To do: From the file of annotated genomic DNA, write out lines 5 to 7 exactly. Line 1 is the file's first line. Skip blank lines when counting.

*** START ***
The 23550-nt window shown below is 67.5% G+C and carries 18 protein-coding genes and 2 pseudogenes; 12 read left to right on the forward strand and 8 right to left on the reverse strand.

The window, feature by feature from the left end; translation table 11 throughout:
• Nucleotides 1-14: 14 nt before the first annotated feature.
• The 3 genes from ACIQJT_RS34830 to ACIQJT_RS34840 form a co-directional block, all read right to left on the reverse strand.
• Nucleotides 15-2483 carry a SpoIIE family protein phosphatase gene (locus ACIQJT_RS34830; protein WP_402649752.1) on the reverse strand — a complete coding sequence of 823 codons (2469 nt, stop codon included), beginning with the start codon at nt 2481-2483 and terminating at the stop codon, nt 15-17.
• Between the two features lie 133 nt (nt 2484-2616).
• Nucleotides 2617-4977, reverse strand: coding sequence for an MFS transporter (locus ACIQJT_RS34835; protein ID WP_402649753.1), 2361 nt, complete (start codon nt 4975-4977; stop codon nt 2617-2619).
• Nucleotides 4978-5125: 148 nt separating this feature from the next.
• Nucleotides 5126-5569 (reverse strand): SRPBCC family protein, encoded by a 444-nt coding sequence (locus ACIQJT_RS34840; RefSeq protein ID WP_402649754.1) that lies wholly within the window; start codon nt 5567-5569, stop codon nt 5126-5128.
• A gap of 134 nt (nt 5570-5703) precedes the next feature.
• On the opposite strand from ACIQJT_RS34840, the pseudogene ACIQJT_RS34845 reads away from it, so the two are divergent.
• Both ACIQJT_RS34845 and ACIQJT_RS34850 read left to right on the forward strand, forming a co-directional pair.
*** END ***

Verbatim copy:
• Nucleotides 15-2483 carry a SpoIIE family protein phosphatase gene (locus ACIQJT_RS34830; protein WP_402649752.1) on the reverse strand — a complete coding sequence of 823 codons (2469 nt, stop codon included), beginning with the start codon at nt 2481-2483 and terminating at the stop codon, nt 15-17.
• Between the two features lie 133 nt (nt 2484-2616).
• Nucleotides 2617-4977, reverse strand: coding sequence for an MFS transporter (locus ACIQJT_RS34835; protein ID WP_402649753.1), 2361 nt, complete (start codon nt 4975-4977; stop codon nt 2617-2619).